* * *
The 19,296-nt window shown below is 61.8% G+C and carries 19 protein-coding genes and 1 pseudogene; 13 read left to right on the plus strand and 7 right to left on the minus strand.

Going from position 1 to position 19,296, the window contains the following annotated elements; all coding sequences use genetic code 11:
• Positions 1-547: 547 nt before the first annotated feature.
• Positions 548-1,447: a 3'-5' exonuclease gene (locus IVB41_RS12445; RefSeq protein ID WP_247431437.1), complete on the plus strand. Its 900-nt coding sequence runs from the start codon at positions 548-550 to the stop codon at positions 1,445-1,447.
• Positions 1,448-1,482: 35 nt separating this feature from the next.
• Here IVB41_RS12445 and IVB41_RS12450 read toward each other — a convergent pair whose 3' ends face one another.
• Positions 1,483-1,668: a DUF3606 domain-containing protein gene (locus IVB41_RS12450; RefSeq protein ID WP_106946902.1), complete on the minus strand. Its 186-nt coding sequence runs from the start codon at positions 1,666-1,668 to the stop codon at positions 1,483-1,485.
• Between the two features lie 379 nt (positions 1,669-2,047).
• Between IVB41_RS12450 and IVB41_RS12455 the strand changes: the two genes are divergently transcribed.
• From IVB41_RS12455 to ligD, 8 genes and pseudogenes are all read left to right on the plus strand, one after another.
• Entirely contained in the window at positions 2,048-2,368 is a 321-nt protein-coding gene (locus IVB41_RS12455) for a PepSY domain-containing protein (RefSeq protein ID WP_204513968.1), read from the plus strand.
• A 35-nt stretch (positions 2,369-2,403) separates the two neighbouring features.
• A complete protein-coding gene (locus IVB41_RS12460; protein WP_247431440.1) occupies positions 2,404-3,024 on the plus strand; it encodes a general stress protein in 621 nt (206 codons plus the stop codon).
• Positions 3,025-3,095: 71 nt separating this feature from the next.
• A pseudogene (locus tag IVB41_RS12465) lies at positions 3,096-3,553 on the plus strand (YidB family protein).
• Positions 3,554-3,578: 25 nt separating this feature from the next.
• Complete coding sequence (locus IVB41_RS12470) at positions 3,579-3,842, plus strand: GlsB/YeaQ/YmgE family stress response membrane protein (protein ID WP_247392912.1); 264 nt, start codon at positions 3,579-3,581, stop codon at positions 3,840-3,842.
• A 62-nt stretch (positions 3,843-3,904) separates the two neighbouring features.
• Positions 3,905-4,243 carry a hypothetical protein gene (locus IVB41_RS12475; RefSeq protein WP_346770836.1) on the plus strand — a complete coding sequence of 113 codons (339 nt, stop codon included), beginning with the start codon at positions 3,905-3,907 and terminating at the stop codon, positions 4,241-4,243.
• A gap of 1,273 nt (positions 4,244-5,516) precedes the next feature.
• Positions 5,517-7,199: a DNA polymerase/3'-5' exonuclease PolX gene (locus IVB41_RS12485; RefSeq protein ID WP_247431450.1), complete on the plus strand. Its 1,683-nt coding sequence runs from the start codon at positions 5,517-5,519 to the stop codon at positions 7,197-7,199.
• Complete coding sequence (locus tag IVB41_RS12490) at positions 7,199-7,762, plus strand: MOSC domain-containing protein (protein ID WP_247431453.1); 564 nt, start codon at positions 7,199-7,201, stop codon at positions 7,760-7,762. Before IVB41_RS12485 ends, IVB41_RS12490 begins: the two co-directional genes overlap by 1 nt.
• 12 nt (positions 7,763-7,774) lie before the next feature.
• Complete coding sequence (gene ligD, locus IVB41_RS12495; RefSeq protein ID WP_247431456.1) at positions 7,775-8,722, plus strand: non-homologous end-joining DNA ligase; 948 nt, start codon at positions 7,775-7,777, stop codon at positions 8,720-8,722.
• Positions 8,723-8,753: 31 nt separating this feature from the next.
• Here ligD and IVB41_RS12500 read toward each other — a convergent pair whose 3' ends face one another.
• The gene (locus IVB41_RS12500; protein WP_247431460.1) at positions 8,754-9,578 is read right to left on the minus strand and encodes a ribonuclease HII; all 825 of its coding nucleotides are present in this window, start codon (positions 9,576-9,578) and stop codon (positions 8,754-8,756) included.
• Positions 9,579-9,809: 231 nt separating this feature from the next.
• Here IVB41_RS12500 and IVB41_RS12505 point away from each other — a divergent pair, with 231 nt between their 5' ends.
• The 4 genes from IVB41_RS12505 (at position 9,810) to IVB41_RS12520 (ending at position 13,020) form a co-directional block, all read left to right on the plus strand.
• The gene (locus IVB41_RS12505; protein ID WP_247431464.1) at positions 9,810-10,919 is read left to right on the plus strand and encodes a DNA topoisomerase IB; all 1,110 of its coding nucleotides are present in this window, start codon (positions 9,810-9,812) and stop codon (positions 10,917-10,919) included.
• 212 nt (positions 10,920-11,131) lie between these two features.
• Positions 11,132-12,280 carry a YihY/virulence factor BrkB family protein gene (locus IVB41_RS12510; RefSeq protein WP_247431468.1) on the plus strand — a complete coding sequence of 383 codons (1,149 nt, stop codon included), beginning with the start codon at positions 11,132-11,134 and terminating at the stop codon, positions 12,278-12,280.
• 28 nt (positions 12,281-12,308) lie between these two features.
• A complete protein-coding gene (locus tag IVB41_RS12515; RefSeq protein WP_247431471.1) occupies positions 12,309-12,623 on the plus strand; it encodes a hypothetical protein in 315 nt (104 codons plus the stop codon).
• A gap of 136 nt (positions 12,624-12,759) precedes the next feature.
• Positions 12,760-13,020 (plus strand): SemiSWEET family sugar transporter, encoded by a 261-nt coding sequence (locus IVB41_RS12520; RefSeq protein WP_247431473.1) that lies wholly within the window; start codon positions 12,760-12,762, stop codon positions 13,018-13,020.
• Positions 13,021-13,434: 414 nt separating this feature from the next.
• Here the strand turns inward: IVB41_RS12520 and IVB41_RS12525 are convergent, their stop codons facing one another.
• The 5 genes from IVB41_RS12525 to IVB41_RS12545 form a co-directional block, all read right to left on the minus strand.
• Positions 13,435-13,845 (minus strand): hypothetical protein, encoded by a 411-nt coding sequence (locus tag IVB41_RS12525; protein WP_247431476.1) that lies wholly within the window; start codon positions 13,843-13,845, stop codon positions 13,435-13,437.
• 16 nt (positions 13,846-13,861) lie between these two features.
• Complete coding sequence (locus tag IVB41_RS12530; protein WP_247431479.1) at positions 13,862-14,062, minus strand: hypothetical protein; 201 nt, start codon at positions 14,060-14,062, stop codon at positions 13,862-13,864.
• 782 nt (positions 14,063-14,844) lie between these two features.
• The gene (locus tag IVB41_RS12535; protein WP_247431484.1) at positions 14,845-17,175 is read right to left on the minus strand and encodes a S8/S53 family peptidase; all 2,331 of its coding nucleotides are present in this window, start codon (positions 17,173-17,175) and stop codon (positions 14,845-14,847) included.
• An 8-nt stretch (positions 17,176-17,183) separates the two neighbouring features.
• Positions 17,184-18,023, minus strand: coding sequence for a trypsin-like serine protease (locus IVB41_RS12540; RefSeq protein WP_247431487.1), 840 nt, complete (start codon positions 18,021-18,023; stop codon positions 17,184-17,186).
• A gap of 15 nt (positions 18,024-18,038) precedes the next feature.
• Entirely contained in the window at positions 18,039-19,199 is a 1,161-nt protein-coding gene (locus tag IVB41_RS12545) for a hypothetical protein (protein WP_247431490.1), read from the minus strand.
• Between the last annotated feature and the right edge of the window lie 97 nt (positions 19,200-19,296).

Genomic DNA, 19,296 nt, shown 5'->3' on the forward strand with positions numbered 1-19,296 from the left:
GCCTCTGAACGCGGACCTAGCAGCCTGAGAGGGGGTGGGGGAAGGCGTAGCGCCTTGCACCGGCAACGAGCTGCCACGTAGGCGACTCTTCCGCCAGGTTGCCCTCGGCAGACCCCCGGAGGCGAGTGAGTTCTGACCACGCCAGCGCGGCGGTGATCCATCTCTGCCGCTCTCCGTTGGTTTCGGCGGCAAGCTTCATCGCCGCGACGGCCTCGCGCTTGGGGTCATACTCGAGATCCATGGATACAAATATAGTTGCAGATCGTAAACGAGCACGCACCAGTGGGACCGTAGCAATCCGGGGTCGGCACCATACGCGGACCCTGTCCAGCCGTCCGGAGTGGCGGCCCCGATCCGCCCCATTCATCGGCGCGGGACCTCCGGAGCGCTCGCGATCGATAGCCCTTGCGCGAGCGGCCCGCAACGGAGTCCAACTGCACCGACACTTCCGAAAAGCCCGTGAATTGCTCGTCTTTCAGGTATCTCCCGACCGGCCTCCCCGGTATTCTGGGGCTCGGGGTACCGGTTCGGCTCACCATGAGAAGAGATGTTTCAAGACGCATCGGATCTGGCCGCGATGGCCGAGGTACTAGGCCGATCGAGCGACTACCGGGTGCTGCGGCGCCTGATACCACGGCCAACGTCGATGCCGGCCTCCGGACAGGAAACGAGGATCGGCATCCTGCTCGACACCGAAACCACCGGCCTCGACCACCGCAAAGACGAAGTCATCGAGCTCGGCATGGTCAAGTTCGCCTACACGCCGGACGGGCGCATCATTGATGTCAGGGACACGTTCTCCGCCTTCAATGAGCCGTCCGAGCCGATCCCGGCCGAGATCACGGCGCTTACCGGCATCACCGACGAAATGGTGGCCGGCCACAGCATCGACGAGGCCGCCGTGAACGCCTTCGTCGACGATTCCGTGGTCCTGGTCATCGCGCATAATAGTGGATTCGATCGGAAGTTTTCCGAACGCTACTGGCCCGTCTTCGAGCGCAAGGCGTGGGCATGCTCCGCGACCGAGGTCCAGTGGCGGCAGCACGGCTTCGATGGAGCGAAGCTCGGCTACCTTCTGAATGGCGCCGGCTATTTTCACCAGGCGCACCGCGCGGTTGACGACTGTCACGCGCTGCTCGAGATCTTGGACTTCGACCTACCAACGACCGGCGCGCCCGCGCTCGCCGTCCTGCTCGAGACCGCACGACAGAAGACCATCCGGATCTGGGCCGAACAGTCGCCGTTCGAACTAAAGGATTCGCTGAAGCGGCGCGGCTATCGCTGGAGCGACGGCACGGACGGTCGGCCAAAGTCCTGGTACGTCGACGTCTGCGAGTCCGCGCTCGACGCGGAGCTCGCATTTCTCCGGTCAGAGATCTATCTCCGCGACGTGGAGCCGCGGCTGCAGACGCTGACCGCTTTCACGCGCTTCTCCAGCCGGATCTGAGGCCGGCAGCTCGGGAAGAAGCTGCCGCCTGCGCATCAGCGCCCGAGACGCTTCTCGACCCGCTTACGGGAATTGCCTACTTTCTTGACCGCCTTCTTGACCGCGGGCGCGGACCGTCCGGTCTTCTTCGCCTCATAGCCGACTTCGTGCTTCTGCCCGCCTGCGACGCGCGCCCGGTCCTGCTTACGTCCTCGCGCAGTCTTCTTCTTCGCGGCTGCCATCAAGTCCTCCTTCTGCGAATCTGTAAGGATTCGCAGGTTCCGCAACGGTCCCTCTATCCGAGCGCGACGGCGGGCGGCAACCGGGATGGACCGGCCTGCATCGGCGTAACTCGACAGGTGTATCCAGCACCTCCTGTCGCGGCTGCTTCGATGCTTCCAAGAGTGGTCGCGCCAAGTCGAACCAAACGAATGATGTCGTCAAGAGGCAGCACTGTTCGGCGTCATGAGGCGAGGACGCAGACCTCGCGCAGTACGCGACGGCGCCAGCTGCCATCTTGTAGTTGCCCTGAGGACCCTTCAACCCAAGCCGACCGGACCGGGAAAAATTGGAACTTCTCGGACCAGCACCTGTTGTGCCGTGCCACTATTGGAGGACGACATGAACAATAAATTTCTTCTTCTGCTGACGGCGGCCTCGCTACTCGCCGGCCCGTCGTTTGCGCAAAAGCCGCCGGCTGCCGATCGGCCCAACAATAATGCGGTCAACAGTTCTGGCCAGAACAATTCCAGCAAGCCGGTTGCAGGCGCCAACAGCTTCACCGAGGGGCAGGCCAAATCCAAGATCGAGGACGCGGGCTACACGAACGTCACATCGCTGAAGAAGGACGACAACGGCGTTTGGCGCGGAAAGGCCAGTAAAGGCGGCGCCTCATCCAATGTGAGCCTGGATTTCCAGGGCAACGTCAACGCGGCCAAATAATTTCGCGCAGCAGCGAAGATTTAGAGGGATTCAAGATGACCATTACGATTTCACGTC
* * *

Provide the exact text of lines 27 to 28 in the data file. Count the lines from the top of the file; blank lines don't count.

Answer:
• The gene (locus IVB41_RS12500; protein WP_247431460.1) at positions 8,754-9,578 is read right to left on the minus strand and encodes a ribonuclease HII; all 825 of its coding nucleotides are present in this window, start codon (positions 9,576-9,578) and stop codon (positions 8,754-8,756) included.
• Positions 9,579-9,809: 231 nt separating this feature from the next.